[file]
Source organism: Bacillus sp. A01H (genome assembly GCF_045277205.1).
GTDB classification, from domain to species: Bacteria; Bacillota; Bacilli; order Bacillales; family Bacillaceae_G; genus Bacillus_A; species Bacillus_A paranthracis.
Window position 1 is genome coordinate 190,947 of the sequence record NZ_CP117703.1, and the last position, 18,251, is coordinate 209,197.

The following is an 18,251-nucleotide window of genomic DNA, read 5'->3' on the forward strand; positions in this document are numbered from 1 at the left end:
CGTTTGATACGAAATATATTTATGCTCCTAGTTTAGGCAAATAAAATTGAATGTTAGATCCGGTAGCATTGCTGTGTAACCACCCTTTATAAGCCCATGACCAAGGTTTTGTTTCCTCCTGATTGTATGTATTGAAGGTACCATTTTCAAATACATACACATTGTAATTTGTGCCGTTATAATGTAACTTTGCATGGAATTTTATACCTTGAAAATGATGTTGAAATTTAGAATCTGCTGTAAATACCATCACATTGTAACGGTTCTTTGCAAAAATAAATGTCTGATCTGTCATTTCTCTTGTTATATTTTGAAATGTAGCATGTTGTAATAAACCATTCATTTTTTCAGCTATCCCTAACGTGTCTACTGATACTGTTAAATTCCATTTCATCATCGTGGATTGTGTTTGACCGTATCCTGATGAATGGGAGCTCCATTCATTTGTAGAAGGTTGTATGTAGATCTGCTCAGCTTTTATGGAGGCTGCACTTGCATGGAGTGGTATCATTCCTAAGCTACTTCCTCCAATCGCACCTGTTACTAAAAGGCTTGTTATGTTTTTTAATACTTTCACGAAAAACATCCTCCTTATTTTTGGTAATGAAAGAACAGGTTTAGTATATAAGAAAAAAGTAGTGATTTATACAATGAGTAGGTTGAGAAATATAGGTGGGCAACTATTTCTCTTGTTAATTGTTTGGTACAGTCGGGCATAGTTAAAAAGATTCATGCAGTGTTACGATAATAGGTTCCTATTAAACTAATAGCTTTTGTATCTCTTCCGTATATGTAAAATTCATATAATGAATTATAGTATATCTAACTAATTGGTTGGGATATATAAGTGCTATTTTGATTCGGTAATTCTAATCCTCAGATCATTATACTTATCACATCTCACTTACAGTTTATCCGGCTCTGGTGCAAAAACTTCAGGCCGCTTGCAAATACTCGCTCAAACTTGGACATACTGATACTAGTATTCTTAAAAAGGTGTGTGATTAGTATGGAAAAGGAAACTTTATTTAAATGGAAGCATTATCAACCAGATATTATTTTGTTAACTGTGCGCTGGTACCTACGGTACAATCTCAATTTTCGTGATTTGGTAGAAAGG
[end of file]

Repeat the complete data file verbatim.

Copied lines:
Source organism: Bacillus sp. A01H (genome assembly GCF_045277205.1).
GTDB classification, from domain to species: Bacteria; Bacillota; Bacilli; order Bacillales; family Bacillaceae_G; genus Bacillus_A; species Bacillus_A paranthracis.
Window position 1 is genome coordinate 190,947 of the sequence record NZ_CP117703.1, and the last position, 18,251, is coordinate 209,197.

The following is an 18,251-nucleotide window of genomic DNA, read 5'->3' on the forward strand; positions in this document are numbered from 1 at the left end:
CGTTTGATACGAAATATATTTATGCTCCTAGTTTAGGCAAATAAAATTGAATGTTAGATCCGGTAGCATTGCTGTGTAACCACCCTTTATAAGCCCATGACCAAGGTTTTGTTTCCTCCTGATTGTATGTATTGAAGGTACCATTTTCAAATACATACACATTGTAATTTGTGCCGTTATAATGTAACTTTGCATGGAATTTTATACCTTGAAAATGATGTTGAAATTTAGAATCTGCTGTAAATACCATCACATTGTAACGGTTCTTTGCAAAAATAAATGTCTGATCTGTCATTTCTCTTGTTATATTTTGAAATGTAGCATGTTGTAATAAACCATTCATTTTTTCAGCTATCCCTAACGTGTCTACTGATACTGTTAAATTCCATTTCATCATCGTGGATTGTGTTTGACCGTATCCTGATGAATGGGAGCTCCATTCATTTGTAGAAGGTTGTATGTAGATCTGCTCAGCTTTTATGGAGGCTGCACTTGCATGGAGTGGTATCATTCCTAAGCTACTTCCTCCAATCGCACCTGTTACTAAAAGGCTTGTTATGTTTTTTAATACTTTCACGAAAAACATCCTCCTTATTTTTGGTAATGAAAGAACAGGTTTAGTATATAAGAAAAAAGTAGTGATTTATACAATGAGTAGGTTGAGAAATATAGGTGGGCAACTATTTCTCTTGTTAATTGTTTGGTACAGTCGGGCATAGTTAAAAAGATTCATGCAGTGTTACGATAATAGGTTCCTATTAAACTAATAGCTTTTGTATCTCTTCCGTATATGTAAAATTCATATAATGAATTATAGTATATCTAACTAATTGGTTGGGATATATAAGTGCTATTTTGATTCGGTAATTCTAATCCTCAGATCATTATACTTATCACATCTCACTTACAGTTTATCCGGCTCTGGTGCAAAAACTTCAGGCCGCTTGCAAATACTCGCTCAAACTTGGACATACTGATACTAGTATTCTTAAAAAGGTGTGTGATTAGTATGGAAAAGGAAACTTTATTTAAATGGAAGCATTATCAACCAGATATTATTTTGTTAACTGTGCGCTGGTACCTACGGTACAATCTCAATTTTCGTGATTTGGTAGAAAGG